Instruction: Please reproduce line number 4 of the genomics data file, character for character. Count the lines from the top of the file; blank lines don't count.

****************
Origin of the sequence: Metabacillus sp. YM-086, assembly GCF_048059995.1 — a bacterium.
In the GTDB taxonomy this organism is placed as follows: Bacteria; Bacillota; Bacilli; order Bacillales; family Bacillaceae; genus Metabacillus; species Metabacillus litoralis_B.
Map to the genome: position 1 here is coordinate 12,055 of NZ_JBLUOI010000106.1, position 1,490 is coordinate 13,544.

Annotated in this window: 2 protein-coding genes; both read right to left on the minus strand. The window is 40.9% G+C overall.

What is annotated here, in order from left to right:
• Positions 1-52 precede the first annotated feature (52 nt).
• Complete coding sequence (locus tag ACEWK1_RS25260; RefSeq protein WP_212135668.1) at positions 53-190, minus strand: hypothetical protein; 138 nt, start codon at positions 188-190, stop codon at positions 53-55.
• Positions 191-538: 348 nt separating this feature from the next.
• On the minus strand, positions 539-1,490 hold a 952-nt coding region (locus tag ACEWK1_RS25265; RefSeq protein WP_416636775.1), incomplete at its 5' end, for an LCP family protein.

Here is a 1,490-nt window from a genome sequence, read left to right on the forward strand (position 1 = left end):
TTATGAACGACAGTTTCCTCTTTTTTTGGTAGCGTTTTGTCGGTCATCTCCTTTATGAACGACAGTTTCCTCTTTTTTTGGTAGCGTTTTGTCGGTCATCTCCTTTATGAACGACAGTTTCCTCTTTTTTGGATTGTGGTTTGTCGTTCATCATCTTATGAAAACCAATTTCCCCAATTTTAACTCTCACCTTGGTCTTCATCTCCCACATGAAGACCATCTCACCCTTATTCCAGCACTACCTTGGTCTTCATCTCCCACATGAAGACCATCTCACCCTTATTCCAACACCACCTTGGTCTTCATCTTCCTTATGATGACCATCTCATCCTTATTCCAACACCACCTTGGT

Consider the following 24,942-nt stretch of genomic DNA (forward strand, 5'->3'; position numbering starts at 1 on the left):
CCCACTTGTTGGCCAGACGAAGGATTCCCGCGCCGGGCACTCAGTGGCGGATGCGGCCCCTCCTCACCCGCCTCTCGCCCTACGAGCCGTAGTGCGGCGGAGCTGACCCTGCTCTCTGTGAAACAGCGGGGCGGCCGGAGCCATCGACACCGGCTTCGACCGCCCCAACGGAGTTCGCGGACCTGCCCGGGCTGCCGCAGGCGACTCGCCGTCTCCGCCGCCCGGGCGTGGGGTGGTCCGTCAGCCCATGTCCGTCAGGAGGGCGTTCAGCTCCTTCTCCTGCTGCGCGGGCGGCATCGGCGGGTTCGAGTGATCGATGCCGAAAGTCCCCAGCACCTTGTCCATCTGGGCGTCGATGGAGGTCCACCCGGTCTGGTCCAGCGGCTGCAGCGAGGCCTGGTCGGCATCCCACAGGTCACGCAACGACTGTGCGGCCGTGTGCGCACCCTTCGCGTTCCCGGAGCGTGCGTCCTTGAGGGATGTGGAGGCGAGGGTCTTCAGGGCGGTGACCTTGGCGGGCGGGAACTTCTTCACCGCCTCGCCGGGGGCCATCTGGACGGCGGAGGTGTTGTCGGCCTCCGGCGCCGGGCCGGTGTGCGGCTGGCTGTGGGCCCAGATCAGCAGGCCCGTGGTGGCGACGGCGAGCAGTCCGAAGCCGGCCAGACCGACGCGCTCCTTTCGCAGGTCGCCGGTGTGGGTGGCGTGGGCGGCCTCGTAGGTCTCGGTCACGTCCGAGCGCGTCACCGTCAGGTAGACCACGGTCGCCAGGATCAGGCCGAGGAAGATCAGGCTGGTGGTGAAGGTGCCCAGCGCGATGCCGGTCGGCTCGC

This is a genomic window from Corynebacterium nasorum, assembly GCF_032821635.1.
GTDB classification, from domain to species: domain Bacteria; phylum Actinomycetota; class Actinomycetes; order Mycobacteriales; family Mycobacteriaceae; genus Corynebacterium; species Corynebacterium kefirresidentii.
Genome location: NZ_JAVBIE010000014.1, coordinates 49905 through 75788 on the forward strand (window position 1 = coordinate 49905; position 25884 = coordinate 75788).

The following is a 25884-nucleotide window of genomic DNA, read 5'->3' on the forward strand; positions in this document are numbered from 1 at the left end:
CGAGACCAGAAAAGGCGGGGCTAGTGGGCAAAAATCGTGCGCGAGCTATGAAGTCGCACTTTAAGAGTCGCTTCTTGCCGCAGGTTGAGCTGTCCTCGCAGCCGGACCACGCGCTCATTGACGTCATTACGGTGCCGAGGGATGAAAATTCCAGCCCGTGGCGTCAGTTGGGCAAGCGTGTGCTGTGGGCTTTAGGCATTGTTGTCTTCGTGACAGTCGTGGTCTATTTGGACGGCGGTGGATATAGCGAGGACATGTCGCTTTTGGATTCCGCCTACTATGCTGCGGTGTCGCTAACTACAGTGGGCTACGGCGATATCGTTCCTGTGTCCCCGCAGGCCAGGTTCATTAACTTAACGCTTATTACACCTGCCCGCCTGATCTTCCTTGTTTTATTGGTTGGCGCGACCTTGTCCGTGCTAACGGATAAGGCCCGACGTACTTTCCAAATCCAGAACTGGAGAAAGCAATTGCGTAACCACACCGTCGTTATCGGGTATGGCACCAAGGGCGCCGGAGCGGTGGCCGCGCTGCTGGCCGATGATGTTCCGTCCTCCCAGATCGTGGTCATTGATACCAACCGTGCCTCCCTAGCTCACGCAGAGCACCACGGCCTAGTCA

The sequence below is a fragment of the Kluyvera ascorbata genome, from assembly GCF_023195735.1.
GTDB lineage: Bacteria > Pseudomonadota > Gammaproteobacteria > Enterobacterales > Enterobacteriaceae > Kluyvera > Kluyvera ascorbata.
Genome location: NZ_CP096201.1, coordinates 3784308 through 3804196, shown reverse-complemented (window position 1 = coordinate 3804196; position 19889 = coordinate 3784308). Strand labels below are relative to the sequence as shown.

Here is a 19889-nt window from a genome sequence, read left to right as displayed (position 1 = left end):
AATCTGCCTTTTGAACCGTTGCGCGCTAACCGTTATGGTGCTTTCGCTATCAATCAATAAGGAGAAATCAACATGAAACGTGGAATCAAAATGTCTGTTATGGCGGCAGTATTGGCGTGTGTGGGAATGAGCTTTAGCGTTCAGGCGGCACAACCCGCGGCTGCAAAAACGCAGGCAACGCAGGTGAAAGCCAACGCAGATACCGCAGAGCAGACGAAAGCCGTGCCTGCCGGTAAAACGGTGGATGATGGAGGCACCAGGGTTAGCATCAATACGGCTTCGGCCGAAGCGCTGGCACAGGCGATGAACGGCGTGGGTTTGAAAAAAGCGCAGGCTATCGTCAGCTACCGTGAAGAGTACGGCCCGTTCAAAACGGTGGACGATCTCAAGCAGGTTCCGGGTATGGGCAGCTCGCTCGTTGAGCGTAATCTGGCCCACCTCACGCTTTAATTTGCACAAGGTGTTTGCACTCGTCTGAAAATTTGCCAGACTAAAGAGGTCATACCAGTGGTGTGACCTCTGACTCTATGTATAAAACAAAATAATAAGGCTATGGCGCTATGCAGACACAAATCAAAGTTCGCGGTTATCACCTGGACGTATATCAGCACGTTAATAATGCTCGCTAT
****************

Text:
Annotated in this window: 2 protein-coding genes; both read right to left on the minus strand. The window is 40.9% G+C overall.